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Howard County school board pushes back start of academic year by two weeks, mulls fall reopening plan

The Howard County Board of Education voted to push back the start of the 2020-2021 academic year while it considered different fall reopening plans amid the coronavirus pandemic during its meeting Thursday night.

Instead of starting Aug. 25, the first instructional day will be Sept. 8, one day after Labor Day. The first staff day will be Aug. 25.

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“If we’re going to look at different models, this gives parents enough time to learn about the models and for staff to prepare anything they need to,” said Scott Ruehl, the school system’s director of leadership development. “If we’re doing any restaffing or changing schedules or dealing with other conflicts, I think the feeling is giving us this additional two weeks really will help the preparation with the situation we’re in.”

The alteration is a reversal of the board’s decision in November to start two weeks before Labor Day. The changes to the calendar, which also include removing three days from spring break (April 2, 5 and 6), make the last day of school June 15, pending snow days.

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The board also discussed several measures related to reopening in September amid the pandemic. The school system provided data from thousands of surveys from students, staff and parents; options for virtual and hybrid models; and recommendations for different formats at the elementary and secondary levels. Despite the six-hour meeting, no votes were cast Thursday regarding the reopening model.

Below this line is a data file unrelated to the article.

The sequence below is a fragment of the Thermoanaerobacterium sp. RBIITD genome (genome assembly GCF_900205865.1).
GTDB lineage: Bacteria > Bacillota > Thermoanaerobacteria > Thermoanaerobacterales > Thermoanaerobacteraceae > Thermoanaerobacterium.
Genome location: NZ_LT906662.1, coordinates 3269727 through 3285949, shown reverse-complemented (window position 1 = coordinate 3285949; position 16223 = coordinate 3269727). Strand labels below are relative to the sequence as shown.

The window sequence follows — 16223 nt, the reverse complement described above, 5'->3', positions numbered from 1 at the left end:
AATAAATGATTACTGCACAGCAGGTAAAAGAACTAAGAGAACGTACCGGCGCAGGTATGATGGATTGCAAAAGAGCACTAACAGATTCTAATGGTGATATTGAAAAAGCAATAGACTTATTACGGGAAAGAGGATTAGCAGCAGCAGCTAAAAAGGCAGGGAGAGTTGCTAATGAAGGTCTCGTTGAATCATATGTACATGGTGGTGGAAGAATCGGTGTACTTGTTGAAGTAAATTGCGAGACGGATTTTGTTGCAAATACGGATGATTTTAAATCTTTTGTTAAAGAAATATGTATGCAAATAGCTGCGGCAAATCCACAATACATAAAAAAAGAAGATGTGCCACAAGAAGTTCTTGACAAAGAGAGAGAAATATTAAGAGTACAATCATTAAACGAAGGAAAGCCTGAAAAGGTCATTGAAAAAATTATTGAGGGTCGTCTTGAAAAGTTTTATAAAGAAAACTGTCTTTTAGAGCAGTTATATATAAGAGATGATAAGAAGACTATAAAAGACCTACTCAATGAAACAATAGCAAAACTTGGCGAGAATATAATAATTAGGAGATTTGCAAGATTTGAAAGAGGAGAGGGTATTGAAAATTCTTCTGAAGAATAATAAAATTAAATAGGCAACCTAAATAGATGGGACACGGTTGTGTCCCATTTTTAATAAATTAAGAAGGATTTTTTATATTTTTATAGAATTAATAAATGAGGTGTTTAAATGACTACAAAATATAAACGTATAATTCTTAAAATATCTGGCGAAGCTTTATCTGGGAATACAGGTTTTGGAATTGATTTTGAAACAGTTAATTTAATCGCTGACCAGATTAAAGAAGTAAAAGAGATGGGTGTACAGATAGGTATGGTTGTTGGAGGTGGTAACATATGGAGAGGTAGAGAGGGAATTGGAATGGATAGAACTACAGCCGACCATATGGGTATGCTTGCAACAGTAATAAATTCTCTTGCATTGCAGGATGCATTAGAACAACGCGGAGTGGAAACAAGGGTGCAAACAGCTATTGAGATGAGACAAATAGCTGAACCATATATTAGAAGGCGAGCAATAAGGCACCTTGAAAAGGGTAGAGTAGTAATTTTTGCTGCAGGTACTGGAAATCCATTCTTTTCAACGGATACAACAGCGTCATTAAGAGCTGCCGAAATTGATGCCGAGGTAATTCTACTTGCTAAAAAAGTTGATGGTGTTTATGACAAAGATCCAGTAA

“We recognize this continues to be a very fluid and dynamic situation,” Superintendent Michael Martirano said. “The information discussed today could change as the pandemic and state guidance shift. It is everyone’s ultimate goal to have all students and staff return to a full, in-person instructional delivery model as soon as it is safe for us to do so.”

However, the board did approve multiple measures to help the school system choose which model to follow in the fall. In addition to pushing back the start of the school year, the board also approved a semester-based model with four classes in each semester for middle and high school students.

Currently, middle and high school students are not in a “semesterised” model, as the schools run on a seven-period schedule. A “4x4” model, however, isn’t uncommon for secondary students, and Martirano said the change would only be for the 2020-2021 academic year. The motion passed 7-1, with member Christina Delmont-Small voting against.

The board also approved purchasing 6,500 Chromebooks for $2.5 million.

Martirano said the board’s votes will allow the school system to enhance its potential reopening plans as well as develop a secure virtual model if that is the format chosen for the fall.

“The board has ... provided me with the tools, now with the adjustment of the calendars and the purchase of Chromebooks, to build a completely virtual environment if needed,” Martirano said. “If we’re leading with science and safety first, we need to make certain that the one secure model we have is a completely virtual [one].”

The decisions came amid several hours of discussion about a lengthy report from the school system about possible reopening plans. The report included information about two student options that would run simultaneously for the 2020-2021 school year.